Just when I thought we had returned to routine, we’re back to CMCO again. After all my efforts to return to pre-MCO fitness, am I’m going to lose it all again? It feels like taking two steps forward, three steps back.
I’ve been thinking about what I can do this time around to preserve my fitness. I have been toying with the idea of getting a spin bike for home and doing online classes but my one stumbling factor is the bike. In these times of uncertainty, I’m struggling to justify the expense. Even if I could do that, where would I put it so I wouldn’t trip over it, and it wouldn’t annoy everyone else in our little apartment?
#FMR has a Tacx machine that he uses for his road-bike training and when he can’t go out to ride. Since we have almost the same leg length, I thought maybe I could use it. Perhaps I could even do an online spin class on it…
…or maybe not. After getting on it and feeling how wobbly everything is, I’m afraid I’ll break something. Spin moves aren’t exactly gentle and I’m the original bull in a China shop. I can’t even stand in the saddle without feeling like I’m going to wreck it. While I’m sure it can take more than that, I’m still reluctant to test the limits. It’s going to be a costly fix if something gives way. Plus the time out of the saddle will really put #FMR out.
I decided to stick to the safer option and follow the Tacx training program instead. Day 1 was a test ride – an easy 5km trail with no incline. It was surprisingly quite enjoyable. If I could hook up the view onto a bigger screen, I could almost imagine myself out there, pedaling in the sunshine. They even programmed the feel of the road into the system. When I rode over the bridge, I could feel the pedals vibrating as if I was really riding over a bumpy surface.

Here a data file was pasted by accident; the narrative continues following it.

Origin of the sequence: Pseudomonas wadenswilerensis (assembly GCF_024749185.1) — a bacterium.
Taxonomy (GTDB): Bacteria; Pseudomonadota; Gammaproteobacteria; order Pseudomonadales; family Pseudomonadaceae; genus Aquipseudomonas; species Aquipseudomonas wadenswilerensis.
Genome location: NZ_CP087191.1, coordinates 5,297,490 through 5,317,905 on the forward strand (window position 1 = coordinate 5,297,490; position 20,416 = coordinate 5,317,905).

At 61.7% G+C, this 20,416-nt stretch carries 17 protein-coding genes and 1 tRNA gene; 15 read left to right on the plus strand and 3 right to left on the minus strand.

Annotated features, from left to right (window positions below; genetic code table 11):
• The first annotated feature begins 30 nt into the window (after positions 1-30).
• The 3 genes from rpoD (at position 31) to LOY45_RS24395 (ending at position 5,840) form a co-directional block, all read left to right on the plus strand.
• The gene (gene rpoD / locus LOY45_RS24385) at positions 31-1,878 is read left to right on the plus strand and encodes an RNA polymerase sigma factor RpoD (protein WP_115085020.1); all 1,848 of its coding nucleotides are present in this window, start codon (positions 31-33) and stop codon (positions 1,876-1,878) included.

CMCO Day 2 – the FTP Test
The Tacx app has a lot workouts and rides, but I thought I should do the tests first. They have two – the Ramp Test and the FTP Test. I don’t really know what an FTP test is or what it measures, so I looked it up.
FTP stands for Functional Threshold Power. Measured in watts, FTP is the average power that a rider can produce over the course of an hour.
If you’re training for an event, you can measure FTP every four weeks to track progress. If the number goes up without your weight also increasing, you should have become fitter.
The ideal situation is that FTP has gone up, weight has gone down and heart rate to produce the same power is lower – but unless you’re starting from a fairly low level of fitness it would be incredibly hard to manage all three.Cycling Weekly
I did the FTP for baseline results but based on a comment from Bike Radar Forum, I might not have done it right. According to Kayakerchris: “the final 5 minutes should be at maximum HR and at the time you finish you should be just about fainting in the saddle and your better half should have dialled the first two 9s. Then swear you will never do it ever again. Tomorrow put it in your diary for 8 weeks time”. That was definitely not me. It wasn’t easy, but I wasn’t dying.
If I looked at the session as a workout, 45 minutes is about the duration of my spin classes. 385 calories is about the equivalent burn from a fairly intense class.
My heart rate was not excessively high – 170 bpm for me is still fairly light. 180 is when I start to feel a little breathless. I spent most of the workout in Zone 3 and didn’t even reach Zone 5. I confess I’m not great at pushing myself. If I don’t have someone to give me a kick in the behind, I lose my momentum. It is quite evident when you compare my workout profiles from when I’m in class vs when I go solo.
I’m not really sure what to make of these results. From what I’ve read and understood (correct me if I’m wrong), it’s a good endurance check, but not for speed. That may be all I’m after since the goal is not to lose my stamina. Let’s try this again at the end of the CMCO and see what happens.
Tomorrow: Ramp Test.